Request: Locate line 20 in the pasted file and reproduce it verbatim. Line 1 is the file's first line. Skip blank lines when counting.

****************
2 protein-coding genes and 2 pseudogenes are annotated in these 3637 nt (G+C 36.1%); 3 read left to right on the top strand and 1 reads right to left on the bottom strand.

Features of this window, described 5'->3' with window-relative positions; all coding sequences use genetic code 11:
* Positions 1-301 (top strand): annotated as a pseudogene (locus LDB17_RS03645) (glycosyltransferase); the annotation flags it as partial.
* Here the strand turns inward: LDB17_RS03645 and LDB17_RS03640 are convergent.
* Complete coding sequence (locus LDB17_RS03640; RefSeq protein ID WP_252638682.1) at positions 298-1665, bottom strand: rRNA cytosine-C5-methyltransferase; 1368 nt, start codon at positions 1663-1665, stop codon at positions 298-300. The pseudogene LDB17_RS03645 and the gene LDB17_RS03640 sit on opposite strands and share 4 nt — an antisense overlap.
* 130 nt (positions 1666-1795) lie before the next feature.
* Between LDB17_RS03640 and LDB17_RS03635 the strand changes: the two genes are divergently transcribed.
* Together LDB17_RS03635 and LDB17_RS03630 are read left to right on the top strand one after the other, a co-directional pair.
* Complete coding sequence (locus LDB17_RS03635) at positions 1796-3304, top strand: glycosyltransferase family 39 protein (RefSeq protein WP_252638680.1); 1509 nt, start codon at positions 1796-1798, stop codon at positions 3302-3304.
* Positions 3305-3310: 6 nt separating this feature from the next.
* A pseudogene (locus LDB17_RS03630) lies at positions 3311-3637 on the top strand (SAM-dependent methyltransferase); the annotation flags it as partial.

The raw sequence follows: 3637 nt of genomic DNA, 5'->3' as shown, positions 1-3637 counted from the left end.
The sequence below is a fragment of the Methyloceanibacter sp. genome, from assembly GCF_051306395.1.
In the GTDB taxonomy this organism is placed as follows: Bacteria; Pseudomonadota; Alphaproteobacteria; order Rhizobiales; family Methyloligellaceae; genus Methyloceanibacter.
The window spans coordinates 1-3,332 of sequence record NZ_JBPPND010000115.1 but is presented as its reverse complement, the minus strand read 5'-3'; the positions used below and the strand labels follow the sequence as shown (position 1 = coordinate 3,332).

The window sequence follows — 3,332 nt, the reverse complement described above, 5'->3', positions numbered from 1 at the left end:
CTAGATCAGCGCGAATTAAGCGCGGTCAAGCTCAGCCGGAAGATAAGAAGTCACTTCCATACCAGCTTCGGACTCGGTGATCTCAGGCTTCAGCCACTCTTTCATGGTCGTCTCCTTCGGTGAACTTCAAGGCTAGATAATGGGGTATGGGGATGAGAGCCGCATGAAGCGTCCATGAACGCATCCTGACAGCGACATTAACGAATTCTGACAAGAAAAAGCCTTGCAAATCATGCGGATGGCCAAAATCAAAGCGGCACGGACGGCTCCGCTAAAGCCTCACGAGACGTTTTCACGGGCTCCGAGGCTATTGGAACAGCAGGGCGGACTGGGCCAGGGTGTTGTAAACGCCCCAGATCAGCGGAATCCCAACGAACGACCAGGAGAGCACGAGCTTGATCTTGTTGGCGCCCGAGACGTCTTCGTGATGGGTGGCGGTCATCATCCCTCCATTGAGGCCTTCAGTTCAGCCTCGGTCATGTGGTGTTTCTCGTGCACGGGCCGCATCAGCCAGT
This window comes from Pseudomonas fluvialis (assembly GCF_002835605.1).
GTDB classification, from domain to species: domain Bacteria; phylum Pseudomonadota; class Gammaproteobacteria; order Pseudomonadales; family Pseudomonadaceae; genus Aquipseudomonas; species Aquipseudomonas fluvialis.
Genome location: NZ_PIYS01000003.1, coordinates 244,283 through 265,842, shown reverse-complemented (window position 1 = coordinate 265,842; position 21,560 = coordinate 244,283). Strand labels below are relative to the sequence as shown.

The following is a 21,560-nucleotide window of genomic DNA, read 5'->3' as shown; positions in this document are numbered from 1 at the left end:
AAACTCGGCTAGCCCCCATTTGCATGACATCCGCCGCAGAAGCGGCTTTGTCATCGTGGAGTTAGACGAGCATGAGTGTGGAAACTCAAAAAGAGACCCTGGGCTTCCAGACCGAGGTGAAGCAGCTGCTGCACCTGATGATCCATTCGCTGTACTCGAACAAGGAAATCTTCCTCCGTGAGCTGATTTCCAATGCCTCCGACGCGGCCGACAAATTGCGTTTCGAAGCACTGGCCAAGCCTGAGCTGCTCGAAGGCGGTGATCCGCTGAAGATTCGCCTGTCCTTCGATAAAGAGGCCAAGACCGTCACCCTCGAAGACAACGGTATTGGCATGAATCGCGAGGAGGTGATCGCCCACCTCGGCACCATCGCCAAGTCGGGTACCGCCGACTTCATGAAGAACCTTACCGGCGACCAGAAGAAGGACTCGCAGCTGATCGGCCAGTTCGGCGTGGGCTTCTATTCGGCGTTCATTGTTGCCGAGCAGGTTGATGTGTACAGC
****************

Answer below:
Genome location: NZ_PIYS01000003.1, coordinates 244,283 through 265,842, shown reverse-complemented (window position 1 = coordinate 265,842; position 21,560 = coordinate 244,283). Strand labels below are relative to the sequence as shown.